Distinctions and similarities among working memory processes: an event-related potential study

Daniel S. Ruchkin*, Ray Johnson, Jordan Grafman, Howard Canoune, Walter Ritter

*Corresponding author for this work

Research output: Contribution to journalArticlepeer-review

203 Scopus citations


Working memory has been conceptualized as consiting of a number of components, such as an articulatory loop for rehearsing verbal material, a visuo-spatial sketch pad for maintaining visual images and a central executive that controls which information is made available for conscious processing. We recorded event-related brain potentials (ERPs) from normal human subjects while they maintained either visuo-spatial or phonological material in short-term memory for a 5-s interval. The results indicated that specialized brain systems for short-term storage of phonological and visuo-spatial information could be identified on the basis of marked differences between the topographies and morphologies of the ERP components elicited during these two types of short-term memory. The differences emerged during early encoding stages and continued through later retention stages.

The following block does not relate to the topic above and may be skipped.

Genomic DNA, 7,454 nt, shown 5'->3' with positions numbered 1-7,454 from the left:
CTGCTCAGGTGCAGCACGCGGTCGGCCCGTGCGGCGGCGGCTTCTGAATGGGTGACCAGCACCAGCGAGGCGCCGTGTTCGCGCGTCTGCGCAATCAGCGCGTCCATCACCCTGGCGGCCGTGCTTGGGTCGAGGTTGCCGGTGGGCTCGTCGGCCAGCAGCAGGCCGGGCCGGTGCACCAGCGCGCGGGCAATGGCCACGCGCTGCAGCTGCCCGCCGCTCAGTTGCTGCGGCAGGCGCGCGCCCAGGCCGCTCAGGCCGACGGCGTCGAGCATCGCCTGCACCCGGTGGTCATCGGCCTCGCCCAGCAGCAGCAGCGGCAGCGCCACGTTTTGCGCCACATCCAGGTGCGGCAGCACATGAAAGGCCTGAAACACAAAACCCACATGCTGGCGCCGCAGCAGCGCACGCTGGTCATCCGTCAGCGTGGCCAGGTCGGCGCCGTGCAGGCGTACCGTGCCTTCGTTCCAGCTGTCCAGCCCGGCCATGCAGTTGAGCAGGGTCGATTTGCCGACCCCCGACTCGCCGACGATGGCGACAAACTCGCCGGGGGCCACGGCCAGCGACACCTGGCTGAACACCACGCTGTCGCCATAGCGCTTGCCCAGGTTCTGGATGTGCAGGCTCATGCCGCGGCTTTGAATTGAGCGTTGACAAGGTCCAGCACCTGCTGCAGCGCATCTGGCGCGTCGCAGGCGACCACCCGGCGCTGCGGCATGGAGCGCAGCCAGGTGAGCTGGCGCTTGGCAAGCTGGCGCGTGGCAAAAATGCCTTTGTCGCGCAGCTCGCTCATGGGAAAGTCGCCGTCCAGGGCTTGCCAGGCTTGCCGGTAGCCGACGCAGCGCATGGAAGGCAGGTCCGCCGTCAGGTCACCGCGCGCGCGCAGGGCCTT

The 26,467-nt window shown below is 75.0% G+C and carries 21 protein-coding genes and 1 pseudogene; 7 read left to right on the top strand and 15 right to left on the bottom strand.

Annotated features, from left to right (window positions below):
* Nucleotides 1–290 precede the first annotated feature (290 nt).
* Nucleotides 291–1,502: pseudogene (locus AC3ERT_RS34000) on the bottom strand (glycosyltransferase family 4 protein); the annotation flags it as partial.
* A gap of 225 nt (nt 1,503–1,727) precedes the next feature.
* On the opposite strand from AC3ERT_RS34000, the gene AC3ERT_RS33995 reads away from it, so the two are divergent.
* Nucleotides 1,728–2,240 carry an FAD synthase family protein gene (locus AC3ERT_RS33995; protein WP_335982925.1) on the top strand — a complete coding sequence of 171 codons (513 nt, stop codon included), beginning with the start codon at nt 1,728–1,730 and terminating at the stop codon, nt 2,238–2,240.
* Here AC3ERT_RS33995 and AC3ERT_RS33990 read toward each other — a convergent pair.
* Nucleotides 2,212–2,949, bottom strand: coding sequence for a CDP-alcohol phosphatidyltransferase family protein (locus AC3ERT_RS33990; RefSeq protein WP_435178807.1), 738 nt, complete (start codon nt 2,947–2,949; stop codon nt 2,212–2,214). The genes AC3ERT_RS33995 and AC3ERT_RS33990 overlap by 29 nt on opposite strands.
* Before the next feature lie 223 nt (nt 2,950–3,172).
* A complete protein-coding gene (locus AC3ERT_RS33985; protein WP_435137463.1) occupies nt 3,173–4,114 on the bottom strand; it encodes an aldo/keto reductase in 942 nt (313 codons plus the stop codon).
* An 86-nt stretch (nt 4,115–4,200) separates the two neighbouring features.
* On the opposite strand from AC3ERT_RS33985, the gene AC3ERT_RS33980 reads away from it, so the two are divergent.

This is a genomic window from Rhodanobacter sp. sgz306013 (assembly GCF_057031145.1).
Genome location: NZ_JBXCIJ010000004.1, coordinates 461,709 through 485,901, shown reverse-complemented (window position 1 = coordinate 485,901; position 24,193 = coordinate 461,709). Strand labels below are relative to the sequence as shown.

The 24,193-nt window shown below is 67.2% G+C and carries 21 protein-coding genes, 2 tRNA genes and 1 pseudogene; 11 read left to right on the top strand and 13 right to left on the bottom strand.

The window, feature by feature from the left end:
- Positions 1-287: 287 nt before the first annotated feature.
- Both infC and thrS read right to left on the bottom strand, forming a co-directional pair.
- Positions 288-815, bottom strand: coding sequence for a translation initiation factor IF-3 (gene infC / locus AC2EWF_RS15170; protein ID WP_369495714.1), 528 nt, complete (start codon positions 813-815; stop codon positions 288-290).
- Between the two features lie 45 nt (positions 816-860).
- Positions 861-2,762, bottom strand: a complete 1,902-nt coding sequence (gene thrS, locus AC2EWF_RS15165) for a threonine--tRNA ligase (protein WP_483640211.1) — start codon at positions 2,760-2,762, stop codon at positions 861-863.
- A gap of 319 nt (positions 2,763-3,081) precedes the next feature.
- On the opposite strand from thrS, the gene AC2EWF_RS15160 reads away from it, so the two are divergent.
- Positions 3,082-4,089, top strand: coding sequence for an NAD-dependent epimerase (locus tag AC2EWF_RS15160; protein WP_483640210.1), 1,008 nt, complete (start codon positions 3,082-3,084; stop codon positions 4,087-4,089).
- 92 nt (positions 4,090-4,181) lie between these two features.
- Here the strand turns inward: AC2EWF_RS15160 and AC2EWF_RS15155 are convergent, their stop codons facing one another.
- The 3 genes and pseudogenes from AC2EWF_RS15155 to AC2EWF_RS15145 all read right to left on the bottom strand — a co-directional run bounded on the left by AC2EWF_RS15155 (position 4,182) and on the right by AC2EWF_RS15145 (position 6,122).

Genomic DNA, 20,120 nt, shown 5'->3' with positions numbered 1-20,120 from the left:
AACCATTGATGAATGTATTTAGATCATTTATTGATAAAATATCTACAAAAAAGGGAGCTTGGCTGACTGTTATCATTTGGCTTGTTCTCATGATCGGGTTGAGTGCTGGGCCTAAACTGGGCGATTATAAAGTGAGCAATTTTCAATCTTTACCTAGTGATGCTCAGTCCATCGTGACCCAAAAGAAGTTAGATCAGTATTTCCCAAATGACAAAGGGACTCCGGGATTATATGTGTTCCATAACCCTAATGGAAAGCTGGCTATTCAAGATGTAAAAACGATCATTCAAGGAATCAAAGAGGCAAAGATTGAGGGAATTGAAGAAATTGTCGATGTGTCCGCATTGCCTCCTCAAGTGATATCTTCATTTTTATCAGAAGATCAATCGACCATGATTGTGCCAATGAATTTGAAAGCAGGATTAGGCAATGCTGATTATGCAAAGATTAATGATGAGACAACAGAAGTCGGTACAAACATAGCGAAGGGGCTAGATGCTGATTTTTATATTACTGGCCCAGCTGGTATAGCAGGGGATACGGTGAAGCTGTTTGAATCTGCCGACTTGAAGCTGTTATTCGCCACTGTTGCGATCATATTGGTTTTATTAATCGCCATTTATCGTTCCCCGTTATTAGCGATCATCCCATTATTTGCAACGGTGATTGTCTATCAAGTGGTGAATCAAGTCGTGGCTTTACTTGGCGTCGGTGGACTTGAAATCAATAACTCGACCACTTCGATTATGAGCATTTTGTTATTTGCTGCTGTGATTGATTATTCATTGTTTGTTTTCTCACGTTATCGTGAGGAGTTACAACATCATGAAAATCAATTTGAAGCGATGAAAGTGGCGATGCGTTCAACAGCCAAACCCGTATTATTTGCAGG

Original languageEnglish (US)
Pages (from-to)53-66
Number of pages14
JournalCognitive Brain Research
Issue number1
StatePublished - Jun 1992


  • Articulatory rehearsal
  • Event-related potential
  • Short-term memory
  • Slow wave
  • Visuo-spatial sketch pad
  • Working memory

ASJC Scopus subject areas

  • Experimental and Cognitive Psychology
  • Cognitive Neuroscience
  • Behavioral Neuroscience


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